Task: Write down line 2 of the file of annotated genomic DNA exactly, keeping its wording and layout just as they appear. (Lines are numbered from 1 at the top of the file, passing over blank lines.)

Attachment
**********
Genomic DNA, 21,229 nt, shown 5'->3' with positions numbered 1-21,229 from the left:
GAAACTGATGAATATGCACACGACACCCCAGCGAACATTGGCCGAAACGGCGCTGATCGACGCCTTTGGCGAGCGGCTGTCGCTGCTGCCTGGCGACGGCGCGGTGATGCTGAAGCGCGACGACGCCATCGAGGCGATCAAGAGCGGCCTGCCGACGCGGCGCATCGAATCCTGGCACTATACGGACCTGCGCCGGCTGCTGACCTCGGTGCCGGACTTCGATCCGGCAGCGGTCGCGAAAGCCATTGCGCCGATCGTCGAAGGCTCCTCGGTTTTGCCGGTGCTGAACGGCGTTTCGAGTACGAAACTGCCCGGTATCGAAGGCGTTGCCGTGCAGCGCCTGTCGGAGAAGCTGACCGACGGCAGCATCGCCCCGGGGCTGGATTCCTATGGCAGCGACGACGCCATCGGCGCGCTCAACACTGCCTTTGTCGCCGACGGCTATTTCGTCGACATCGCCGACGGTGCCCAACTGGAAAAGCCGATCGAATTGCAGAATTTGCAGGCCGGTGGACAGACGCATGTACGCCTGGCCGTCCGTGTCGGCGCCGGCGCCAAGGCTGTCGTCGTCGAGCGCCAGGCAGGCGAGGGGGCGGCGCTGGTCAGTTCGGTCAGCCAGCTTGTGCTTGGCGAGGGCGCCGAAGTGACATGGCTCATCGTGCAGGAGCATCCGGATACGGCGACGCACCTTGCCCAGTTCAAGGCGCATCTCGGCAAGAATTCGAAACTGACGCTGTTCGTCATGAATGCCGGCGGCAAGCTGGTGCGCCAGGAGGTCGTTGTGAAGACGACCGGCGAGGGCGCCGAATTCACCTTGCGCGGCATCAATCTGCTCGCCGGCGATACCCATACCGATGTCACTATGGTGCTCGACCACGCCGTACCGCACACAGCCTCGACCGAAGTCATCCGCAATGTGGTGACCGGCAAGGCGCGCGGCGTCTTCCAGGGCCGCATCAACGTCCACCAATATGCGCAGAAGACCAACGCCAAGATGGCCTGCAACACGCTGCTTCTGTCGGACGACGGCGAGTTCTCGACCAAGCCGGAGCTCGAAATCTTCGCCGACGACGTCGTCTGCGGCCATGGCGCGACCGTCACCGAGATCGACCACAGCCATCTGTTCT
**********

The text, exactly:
GAAACTGATGAATATGCACACGACACCCCAGCGAACATTGGCCGAAACGGCGCTGATCGACGCCTTTGGCGAGCGGCTGTCGCTGCTGCCTGGCGACGGCGCGGTGATGCTGAAGCGCGACGACGCCATCGAGGCGATCAAGAGCGGCCTGCCGACGCGGCGCATCGAATCCTGGCACTATACGGACCTGCGCCGGCTGCTGACCTCGGTGCCGGACTTCGATCCGGCAGCGGTCGCGAAAGCCATTGCGCCGATCGTCGAAGGCTCCTCGGTTTTGCCGGTGCTGAACGGCGTTTCGAGTACGAAACTGCCCGGTATCGAAGGCGTTGCCGTGCAGCGCCTGTCGGAGAAGCTGACCGACGGCAGCATCGCCCCGGGGCTGGATTCCTATGGCAGCGACGACGCCATCGGCGCGCTCAACACTGCCTTTGTCGCCGACGGCTATTTCGTCGACATCGCCGACGGTGCCCAACTGGAAAAGCCGATCGAATTGCAGAATTTGCAGGCCGGTGGACAGACGCATGTACGCCTGGCCGTCCGTGTCGGCGCCGGCGCCAAGGCTGTCGTCGTCGAGCGCCAGGCAGGCGAGGGGGCGGCGCTGGTCAGTTCGGTCAGCCAGCTTGTGCTTGGCGAGGGCGCCGAAGTGACATGGCTCATCGTGCAGGAGCATCCGGATACGGCGACGCACCTTGCCCAGTTCAAGGCGCATCTCGGCAAGAATTCGAAACTGACGCTGTTCGTCATGAATGCCGGCGGCAAGCTGGTGCGCCAGGAGGTCGTTGTGAAGACGACCGGCGAGGGCGCCGAATTCACCTTGCGCGGCATCAATCTGCTCGCCGGCGATACCCATACCGATGTCACTATGGTGCTCGACCACGCCGTACCGCACACAGCCTCGACCGAAGTCATCCGCAATGTGGTGACCGGCAAGGCGCGCGGCGTCTTCCAGGGCCGCATCAACGTCCACCAATATGCGCAGAAGACCAACGCCAAGATGGCCTGCAACACGCTGCTTCTGTCGGACGACGGCGAGTTCTCGACCAAGCCGGAGCTCGAAATCTTCGCCGACGACGTCGTCTGCGGCCATGGCGCGACCGTCACCGAGATCGACCACAGCCATCTGTTCT